In the Swimming Pool
They would allow me in “the frog pond” at Palanga,
in order to teach me how to swim.
The teacher was strict:
you had to do “the little star” right away,
to swim with boards,
then dive to the bottom
to find the key.
I had no sense of how
I was doing there, on the water.
Much later, during my studies,
I was writing a paper on a phrase
found in Camus’ notebooks:
I must write in the same way
that I must swim: because my body
My body in adolescence
was ready enough to swim
to suit the lake’s initiative.
My daughter’s body,
swimming free without repression,
would not pass muster in the kiddie pool.
The lakes of books I swam across
as if drowning – each time I gasped
when I reached the shore.
My daughter’s lettering, pressed
all over my documents, is almost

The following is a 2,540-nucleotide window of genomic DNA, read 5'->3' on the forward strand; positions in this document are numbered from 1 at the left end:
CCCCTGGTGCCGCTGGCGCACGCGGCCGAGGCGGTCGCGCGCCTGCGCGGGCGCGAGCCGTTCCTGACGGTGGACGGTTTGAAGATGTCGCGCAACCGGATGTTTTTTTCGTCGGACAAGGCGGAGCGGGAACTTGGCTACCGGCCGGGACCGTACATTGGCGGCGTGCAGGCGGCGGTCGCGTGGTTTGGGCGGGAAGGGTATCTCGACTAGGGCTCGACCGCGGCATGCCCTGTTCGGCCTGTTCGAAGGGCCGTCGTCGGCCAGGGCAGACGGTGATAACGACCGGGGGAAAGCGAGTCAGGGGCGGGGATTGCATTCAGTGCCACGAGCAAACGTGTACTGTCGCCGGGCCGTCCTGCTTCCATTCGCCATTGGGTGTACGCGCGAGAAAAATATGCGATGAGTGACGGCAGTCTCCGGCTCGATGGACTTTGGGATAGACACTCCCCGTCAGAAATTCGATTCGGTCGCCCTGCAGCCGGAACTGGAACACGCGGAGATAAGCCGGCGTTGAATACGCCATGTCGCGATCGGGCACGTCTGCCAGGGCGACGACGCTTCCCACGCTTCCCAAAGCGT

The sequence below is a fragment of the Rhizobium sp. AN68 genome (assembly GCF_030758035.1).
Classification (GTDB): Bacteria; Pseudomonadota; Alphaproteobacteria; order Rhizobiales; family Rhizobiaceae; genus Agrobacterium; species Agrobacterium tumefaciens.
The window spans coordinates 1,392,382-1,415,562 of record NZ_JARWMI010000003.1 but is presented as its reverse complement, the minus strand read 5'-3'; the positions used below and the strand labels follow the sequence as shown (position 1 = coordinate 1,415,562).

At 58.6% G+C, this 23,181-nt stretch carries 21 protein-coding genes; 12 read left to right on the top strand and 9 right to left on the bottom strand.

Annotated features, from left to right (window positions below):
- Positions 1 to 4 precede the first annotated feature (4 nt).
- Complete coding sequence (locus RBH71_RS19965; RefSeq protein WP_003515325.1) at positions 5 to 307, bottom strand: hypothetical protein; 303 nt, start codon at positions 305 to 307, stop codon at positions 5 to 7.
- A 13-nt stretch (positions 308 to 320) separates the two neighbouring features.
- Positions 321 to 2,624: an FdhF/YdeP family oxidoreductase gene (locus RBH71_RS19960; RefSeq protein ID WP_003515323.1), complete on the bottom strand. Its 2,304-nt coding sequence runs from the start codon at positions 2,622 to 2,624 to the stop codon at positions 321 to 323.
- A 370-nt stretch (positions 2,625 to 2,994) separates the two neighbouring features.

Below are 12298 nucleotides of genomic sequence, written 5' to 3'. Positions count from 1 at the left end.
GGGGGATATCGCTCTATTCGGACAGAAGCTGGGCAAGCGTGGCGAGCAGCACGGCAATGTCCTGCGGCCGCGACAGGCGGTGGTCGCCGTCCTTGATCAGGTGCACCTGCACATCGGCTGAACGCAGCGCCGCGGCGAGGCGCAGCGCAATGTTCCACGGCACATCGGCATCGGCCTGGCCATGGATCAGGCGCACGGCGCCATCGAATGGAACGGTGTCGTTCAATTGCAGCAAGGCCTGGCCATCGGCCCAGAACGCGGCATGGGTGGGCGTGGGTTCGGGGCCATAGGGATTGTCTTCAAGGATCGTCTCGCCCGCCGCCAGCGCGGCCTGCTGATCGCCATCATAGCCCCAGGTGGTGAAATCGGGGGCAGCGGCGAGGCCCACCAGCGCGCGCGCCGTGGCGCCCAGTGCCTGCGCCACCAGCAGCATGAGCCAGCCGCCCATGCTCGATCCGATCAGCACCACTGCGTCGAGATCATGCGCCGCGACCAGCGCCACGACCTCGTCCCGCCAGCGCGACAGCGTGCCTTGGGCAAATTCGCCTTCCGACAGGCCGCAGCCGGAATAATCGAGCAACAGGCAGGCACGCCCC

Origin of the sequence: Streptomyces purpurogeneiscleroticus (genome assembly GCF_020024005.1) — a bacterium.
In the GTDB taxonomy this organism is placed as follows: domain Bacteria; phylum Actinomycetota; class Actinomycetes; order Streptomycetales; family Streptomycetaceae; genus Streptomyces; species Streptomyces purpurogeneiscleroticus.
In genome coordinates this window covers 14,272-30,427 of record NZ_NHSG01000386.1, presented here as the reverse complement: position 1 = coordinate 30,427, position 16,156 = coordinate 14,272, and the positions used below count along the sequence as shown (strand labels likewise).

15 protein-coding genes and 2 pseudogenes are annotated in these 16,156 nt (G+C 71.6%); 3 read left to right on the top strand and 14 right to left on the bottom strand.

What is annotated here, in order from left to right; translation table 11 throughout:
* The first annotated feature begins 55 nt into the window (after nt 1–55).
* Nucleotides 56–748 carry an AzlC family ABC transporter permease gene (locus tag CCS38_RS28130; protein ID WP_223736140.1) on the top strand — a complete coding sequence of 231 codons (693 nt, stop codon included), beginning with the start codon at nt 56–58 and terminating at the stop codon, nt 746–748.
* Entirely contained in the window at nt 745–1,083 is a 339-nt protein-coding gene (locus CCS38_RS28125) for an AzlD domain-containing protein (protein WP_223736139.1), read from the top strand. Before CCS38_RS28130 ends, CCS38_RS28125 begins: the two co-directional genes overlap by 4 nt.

unwilled, resistent to doctrine,
training, and the coach’s whistle.
In the swimming pool,
we wave our separate flippers –
just one body and blood
in our sacramental chalice.
Chicago Through an Airplane Window
When God’s spirit soared over the waters,
maybe he imagined something similar –
a small steamer on the limpid green
surface of the id.
Those early ruddy skyscrapers, when it still wasn’t clear
if God was pleased with buildings of such height
built on the windows of math class notebooks.
Such beauty, copied from pioneering New York;
prisons and student dormitories
gayly reflecting each other.
Children cry when the wing’s flaps rise
and bristle like feathers, opening apertures of fear,
and you unwittingly long for the breast.
Lakes and epics don’t change,
being more stable than words.